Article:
OnePlus 2 Rocks the Floor with awesome specs , Only Thing you need is an invite

OnePlus 2, the second version of the flagship killer from OnePlus, is now out and will be available in the Indian market from August 11.  OnePlus 2 will start at $329 (around Rs 21109) for 16GB and $389 or Rs 24,999 in India for the 64 GB version.

The 64GB OnePlus 2 will be available for purchase with an invite in India starting August 11 for Rs 24,999 exclusively on Amazon. The 16GB OnePlus 2 with 3GB LPPDR4 RAM will be available later this year.  OnePlus has also promised that it will be hosting pop-up events in 9 cities including New Delhi and Bangalore on July 31 to help users experience the new OnePlus 2. Lucky customers could win an invite or even the OnePlus 2 as well at these pop-up stores.


OnePlus 2 features a 5.5-inch 1080p display with Gorilla Glass. In terms of design,  OnePlus 2 is made of aluminum-magnesium alloy frame and jewelry-grade stainless steel. OnePlus 2 also comes with a fingerprint sensor which the company says is faster than Apple’s TouchID. Users can store 5 fingerprints on the OnePlus 2 scanner.On the camera front, OnePlus 2 has a 13-megapixel camera with 1.3 micron pixels for the image sensor and Optical Image Stabilization (OIS). Additionally OnePlus 2 has dual LED flash and a slow motion mode as well. The front camera is 5 megapixels. OnePlus 2 runs OxygenOS, with Android 5.1. OnePlus says Oxygen OS has subtle customizations like on “screen gestures, dark mode, the ability to switch between hardware and capacitive buttons and toggle quick settings.” The OnePlus 2 features an alert slider for quick access to custom notification settings, which can also silence the device with a simple click.

OnePlus 2 will require invites to buy the device but this time the company is promising a reservation list, more inventory and a “quicker rollout of shareable invites.” The company says that the first couple of OnePlus 2 invites will be given to the earliest supporters, forum members, early OnePlus buyers. OnePlus will also have contests and/or other promotions to help other users get invites. Additionally there is a reservation list and user have to sign up their email address here to get on the same. If there are any unused invites, then these users who have are on the reservation list, will the chance to buy the OnePlus 2 when it is in stock. “Everyone on the list will eventually receive an invite,” says OnePlus. OnePlus says that the OnePlus 2 may take up to 3 weeks before it is ready to ship and the invites are only valid for 24 hours. To share invites, a user will get 1-2 weeks and initially the number of shared invites that can be sent out will be low, and it will increase as production ramps up. “The more you share, the more invites to share you get,” says OnePlus.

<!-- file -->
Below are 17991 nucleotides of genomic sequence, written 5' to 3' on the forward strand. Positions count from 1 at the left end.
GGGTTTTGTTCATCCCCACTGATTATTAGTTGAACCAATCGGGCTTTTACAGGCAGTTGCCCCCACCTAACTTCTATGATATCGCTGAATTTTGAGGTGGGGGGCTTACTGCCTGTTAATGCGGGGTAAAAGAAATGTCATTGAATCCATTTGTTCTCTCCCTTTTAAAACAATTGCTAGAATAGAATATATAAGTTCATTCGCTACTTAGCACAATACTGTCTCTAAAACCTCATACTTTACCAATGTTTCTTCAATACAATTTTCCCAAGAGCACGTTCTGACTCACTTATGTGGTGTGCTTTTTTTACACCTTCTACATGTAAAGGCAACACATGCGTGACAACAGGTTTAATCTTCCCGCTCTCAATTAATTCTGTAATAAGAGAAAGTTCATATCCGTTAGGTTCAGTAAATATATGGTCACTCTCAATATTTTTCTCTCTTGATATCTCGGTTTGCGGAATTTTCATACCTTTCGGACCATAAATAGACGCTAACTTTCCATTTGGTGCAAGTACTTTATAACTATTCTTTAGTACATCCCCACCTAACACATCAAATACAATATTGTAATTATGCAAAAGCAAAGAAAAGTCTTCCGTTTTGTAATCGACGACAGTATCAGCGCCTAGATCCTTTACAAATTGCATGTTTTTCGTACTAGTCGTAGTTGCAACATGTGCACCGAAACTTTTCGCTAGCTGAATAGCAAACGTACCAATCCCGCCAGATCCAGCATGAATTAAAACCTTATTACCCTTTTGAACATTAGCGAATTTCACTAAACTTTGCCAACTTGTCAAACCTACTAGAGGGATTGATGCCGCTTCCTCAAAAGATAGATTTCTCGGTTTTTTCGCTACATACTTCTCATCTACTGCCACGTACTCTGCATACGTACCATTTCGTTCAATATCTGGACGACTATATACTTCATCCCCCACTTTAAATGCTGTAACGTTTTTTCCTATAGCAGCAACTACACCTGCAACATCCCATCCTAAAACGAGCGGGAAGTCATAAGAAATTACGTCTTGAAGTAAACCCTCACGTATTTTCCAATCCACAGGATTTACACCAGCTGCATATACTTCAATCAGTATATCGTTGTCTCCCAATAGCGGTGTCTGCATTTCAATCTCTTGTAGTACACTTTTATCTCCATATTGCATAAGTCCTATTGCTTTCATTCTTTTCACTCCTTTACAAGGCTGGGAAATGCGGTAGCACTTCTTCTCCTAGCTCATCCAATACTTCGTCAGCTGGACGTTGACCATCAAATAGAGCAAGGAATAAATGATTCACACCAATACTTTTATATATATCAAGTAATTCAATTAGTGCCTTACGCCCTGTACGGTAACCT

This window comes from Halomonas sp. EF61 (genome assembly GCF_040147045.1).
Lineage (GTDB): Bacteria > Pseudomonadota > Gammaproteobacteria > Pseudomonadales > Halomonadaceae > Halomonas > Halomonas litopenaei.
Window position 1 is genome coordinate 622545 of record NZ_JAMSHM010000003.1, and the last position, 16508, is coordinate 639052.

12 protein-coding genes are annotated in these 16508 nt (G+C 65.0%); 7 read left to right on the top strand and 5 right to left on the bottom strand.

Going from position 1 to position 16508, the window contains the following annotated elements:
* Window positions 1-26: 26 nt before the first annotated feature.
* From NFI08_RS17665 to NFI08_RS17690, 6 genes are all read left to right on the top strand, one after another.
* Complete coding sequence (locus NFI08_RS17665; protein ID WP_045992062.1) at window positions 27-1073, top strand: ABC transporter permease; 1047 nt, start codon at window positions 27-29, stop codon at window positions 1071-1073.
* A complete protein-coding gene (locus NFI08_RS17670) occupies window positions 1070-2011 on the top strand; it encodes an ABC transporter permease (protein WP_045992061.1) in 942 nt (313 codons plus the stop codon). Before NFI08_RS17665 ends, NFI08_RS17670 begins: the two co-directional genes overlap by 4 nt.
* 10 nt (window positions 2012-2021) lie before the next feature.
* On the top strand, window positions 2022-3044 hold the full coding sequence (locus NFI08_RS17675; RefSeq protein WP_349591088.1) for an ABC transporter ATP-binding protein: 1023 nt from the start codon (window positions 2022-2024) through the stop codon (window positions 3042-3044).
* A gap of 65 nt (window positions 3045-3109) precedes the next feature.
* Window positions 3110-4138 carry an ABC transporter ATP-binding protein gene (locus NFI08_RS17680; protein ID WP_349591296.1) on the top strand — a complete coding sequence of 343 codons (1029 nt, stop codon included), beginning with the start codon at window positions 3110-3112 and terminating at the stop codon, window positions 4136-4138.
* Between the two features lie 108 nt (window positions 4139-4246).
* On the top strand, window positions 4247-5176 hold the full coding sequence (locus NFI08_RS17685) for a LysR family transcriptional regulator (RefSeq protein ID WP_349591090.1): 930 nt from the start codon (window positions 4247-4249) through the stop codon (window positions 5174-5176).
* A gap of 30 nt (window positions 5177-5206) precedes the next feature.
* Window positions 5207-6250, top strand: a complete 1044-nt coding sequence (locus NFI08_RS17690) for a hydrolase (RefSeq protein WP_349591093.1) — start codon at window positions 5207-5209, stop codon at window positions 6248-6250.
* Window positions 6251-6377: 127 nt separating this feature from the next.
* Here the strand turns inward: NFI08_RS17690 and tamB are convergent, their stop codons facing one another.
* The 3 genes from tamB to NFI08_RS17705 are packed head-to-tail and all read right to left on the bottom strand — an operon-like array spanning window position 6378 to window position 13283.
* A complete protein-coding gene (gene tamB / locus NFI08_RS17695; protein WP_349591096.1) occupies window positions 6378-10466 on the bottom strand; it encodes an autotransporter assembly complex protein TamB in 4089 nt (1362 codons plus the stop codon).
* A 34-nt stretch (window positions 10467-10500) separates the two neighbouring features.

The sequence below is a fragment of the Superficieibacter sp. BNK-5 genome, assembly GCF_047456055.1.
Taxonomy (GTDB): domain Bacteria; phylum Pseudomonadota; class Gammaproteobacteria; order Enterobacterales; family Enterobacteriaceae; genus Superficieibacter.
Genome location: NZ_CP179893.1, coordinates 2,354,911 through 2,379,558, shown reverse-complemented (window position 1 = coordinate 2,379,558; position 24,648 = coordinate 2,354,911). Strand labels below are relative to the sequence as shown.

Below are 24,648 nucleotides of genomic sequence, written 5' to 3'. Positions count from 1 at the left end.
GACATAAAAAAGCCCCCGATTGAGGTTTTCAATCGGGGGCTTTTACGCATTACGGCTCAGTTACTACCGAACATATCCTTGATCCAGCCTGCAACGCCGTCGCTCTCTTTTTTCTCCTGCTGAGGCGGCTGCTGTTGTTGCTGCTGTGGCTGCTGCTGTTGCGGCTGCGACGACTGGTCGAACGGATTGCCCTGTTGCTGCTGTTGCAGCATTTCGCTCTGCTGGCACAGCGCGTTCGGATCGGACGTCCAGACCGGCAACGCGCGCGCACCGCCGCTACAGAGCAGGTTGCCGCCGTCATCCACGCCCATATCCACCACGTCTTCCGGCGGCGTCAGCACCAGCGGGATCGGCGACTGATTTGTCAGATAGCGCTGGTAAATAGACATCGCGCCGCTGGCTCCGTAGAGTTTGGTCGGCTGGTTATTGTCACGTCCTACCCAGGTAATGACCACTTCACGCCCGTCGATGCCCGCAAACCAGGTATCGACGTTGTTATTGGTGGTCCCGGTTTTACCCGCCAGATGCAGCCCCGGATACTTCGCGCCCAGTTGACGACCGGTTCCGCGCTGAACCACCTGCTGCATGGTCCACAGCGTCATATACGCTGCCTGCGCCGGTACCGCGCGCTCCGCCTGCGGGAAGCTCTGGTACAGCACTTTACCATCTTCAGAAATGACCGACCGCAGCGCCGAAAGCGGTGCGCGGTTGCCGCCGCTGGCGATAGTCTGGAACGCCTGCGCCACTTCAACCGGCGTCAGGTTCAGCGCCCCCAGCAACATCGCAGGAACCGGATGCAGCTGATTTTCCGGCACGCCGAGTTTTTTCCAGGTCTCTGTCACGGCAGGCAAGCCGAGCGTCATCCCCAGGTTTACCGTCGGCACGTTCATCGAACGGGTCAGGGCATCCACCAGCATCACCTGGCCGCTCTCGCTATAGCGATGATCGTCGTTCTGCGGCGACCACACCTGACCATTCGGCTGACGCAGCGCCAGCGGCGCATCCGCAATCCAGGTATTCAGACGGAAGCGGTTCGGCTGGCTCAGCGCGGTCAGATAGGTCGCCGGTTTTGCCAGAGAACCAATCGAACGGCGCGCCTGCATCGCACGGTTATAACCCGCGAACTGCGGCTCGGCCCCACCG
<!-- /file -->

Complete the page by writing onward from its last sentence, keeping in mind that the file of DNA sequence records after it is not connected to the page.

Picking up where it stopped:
The Turing Phone is the craziest Android device you’ll see this year

“We’re walking into the cipher phone age.” That’s the way Turing Robotics Industries CEO SYL Chao introduces the Turing Phone, an Android smartphone that aims to put security, durability, and fashion above all else. In a myriad of ways, the Turing is anything but your typical phone. There’s no headphone jack, and the thing doesn’t even have a USB connector. Instead, you charge it with a plug that looks like a clone of Apple’s MagSafe.

But Chao would have you believe that the Turing Phone makes up for these unconventional design choices in other ways. First off, the device’s frame and exterior chrome are made of “liquidmorphium,” or liquid metal, which is claimed to be stronger than steel and titanium — and impervious to bending. The reflective qualities of liquidmorphium are unique, and Chao likens the mirror-like appearance to a skyscraper. “There’s always a new material that sets the stage for the upcoming era,” he says.

The Turing is also fully waterproof thanks to a nanocoating that shields its internal components. It can survive dunks in the pool and most submersions without issue. Those internals aren’t top of the line, however; the Turing is powered by an aging 2.5GHz Snapdragon 801 chip and features a 5.5-inch, 1080p display that falls short of today’s big-brand flagships in terms of sharpness. But Turing Robotics isn’t Samsung, and in fairness the screen looked fine.

Around back is a 13-megapixel camera, non-removable 3,000mAh battery, and integrated NFC chip. But in yet another far out, strange idea, the phone comes with a built-in cryptocurrency called Turing coin. Chao says the device could appreciate in value if it somehow catches on. That sounds like a dream, which is maybe something you can say about this entire project. Is anyone actually going to buy this thing? Chao seems to think so, and there are even plans to open a New York City retail store next year. That makes this seem more like a Vertu rival than a true mainstream gadget, but Chao disagrees. “This is mass market, but geared towards the designers and fashion-consious individuals. The elite.” If you think you fit that bill, you’ll be able to pre-order the Turing Phone starting July 31st for $610 (16GB), $740 (64GB), or $870 (128GB). 10,000 of them will be made to start.